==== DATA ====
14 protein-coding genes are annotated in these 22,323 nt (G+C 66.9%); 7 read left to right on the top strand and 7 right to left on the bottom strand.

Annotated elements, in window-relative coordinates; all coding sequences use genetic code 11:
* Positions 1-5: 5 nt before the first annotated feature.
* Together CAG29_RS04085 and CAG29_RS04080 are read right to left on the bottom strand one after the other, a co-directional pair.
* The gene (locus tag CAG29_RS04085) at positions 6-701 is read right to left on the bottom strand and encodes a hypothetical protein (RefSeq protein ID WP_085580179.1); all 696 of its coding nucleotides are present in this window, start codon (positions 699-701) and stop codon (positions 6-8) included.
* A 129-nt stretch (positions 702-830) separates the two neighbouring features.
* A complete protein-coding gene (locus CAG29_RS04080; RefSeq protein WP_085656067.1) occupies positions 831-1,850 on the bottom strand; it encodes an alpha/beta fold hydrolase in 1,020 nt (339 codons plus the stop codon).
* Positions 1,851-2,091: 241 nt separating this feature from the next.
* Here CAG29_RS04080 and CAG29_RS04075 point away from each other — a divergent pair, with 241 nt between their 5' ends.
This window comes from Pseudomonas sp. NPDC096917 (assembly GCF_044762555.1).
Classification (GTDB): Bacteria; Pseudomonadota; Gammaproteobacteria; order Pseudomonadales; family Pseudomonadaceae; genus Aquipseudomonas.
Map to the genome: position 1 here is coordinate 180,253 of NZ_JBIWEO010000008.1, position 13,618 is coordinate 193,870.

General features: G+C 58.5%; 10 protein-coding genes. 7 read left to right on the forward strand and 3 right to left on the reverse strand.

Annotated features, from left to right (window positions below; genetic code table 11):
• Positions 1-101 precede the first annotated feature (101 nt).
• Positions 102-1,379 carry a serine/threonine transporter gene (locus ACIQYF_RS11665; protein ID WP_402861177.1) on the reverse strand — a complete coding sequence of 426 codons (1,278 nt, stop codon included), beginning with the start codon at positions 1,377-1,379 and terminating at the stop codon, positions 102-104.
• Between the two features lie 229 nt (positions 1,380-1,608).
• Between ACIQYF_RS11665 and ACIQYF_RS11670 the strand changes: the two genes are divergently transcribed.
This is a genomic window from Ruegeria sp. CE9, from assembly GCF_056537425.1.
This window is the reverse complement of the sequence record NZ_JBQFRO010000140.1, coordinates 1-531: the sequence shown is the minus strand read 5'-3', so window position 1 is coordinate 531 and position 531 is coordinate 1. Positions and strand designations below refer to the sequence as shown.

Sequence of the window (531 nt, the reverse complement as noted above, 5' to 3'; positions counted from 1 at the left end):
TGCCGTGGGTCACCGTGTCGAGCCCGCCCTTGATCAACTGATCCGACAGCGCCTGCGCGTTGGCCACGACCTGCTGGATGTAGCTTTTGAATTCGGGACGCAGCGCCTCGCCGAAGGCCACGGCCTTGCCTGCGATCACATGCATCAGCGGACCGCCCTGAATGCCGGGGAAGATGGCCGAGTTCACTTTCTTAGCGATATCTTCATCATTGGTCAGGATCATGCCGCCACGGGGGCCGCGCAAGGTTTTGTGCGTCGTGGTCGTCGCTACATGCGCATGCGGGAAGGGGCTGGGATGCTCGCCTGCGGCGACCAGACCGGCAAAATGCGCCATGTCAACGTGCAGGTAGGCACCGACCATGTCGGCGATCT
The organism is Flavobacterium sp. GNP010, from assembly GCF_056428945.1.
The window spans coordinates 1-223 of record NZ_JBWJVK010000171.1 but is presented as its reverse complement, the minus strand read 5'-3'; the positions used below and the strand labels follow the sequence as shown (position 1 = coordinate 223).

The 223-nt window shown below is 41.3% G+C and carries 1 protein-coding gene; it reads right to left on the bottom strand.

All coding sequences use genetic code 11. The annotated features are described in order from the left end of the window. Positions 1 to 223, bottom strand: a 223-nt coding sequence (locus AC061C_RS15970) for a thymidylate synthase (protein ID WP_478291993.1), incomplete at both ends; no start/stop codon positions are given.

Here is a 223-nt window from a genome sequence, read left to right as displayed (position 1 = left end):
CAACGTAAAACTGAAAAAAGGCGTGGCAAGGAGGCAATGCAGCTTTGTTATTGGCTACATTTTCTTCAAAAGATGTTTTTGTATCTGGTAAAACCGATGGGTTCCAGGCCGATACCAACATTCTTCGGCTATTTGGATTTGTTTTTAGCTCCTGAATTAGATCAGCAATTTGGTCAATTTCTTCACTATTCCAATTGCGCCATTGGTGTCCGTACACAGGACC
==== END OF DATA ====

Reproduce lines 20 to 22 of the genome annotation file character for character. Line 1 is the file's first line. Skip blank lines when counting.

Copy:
This window is the reverse complement of the sequence record NZ_JBQFRO010000140.1, coordinates 1-531: the sequence shown is the minus strand read 5'-3', so window position 1 is coordinate 531 and position 531 is coordinate 1. Positions and strand designations below refer to the sequence as shown.

Sequence of the window (531 nt, the reverse complement as noted above, 5' to 3'; positions counted from 1 at the left end):
TGCCGTGGGTCACCGTGTCGAGCCCGCCCTTGATCAACTGATCCGACAGCGCCTGCGCGTTGGCCACGACCTGCTGGATGTAGCTTTTGAATTCGGGACGCAGCGCCTCGCCGAAGGCCACGGCCTTGCCTGCGATCACATGCATCAGCGGACCGCCCTGAATGCCGGGGAAGATGGCCGAGTTCACTTTCTTAGCGATATCTTCATCATTGGTCAGGATCATGCCGCCACGGGGGCCGCGCAAGGTTTTGTGCGTCGTGGTCGTCGCTACATGCGCATGCGGGAAGGGGCTGGGATGCTCGCCTGCGGCGACCAGACCGGCAAAATGCGCCATGTCAACGTGCAGGTAGGCACCGACCATGTCGGCGATCT